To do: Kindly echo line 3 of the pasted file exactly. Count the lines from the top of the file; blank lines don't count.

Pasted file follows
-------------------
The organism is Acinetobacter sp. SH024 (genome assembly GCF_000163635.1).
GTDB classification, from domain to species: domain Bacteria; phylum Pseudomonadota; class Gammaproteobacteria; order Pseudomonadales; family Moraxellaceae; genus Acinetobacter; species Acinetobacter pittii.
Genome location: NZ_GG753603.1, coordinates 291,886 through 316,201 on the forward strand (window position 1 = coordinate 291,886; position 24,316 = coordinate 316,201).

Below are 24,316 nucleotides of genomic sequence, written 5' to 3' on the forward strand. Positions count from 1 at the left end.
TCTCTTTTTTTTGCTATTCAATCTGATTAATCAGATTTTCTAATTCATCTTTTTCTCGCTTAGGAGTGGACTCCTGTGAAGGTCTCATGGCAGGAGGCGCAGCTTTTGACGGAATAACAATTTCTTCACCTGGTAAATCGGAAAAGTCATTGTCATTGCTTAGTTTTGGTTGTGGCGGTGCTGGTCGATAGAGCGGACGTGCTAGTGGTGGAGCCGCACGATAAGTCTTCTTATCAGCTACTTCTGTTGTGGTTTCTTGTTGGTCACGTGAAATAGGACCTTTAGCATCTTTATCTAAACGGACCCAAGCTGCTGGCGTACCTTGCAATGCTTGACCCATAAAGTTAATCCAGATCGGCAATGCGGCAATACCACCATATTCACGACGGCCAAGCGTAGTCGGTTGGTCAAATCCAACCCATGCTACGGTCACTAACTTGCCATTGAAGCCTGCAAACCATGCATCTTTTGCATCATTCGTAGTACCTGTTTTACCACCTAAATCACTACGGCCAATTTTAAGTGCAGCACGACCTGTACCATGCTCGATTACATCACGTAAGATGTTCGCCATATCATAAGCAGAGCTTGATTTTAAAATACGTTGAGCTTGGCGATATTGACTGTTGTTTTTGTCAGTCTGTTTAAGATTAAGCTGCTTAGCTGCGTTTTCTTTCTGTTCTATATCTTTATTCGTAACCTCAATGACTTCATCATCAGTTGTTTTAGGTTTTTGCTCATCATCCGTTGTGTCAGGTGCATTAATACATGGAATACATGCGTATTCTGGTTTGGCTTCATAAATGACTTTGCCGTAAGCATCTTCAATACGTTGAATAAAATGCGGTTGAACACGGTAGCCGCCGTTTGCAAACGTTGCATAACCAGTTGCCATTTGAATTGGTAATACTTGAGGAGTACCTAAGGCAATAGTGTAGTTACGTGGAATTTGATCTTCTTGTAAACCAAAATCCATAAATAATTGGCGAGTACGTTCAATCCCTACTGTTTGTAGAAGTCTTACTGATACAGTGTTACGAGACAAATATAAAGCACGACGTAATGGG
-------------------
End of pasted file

Genome location: NZ_GG753603.1, coordinates 291,886 through 316,201 on the forward strand (window position 1 = coordinate 291,886; position 24,316 = coordinate 316,201).